Black Swan Movie Review
In a noted ballet company, Nina (Portman) is a rising star who's up for the lead in a new production of Swan Lake. She's fiercely aware of the fact that the previous lead ballerina (Ryder) has been casually discarded while younger newcomer Lilly (Kunis) is already threatening Nina's position. Or is Nina just being paranoid? As opening night approaches, Nina begins to clash with everyone around her, from Lilly to her mercurial director (Cassel) and domineering mother (Hershey). And reality starts slipping out of her grasp.
As with The Wrestler and Requiem for a Dream, Aronofsky takes us deep into the mind of the central character. We experience Nina's crippling self-doubt in ways that are unnerving and sometimes horrifying. As she prepares for her starring debut, her perception spirals wildly out of control, and in Aronofsky's hands the result is thrilling cinema that has us gasping at the audacity of it all. The way he lyrically blends the ballet with the backstage drama is literally breathtaking, weaving Clint Mansell's original music with the classic Tchaikovsky score.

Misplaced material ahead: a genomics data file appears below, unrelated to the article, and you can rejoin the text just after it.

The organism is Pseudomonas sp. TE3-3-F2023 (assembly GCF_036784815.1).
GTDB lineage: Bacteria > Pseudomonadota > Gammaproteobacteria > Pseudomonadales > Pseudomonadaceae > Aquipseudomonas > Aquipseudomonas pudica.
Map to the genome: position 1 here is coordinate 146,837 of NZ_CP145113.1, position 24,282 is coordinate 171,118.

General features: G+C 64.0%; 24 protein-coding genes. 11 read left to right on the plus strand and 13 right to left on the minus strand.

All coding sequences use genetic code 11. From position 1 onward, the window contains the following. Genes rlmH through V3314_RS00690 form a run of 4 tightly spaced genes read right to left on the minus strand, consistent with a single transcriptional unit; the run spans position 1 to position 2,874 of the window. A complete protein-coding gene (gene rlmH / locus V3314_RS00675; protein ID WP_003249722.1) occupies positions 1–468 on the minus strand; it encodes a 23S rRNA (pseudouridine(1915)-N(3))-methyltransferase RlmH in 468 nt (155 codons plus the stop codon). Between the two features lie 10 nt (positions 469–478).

But is Nina paranoid, or is Lilly really trying to steal her position? This blurred question allows Portman and Kunis to skilfully bring the script's detailed layers onto the screen (although Aronofsky helps them with insinuating sound and visual trickery). Meanwhile, Cassel delivers another of his fearlessly complex performances, and Hershey and Ryder are terrific as rather unstable older divas.
This is a haunting, intimate film that blends fantasy and reality to cleverly explore how it must feel to rise to a level of celebrity that most could only dream of. Watching Nina let go of her innocence is truly terrifying, leading to an intense final act that will leave audiences shattered (and either loving or hating the film). In the end, it's a provocative, powerful story about how you might have to completely lose yourself if you want to be a star.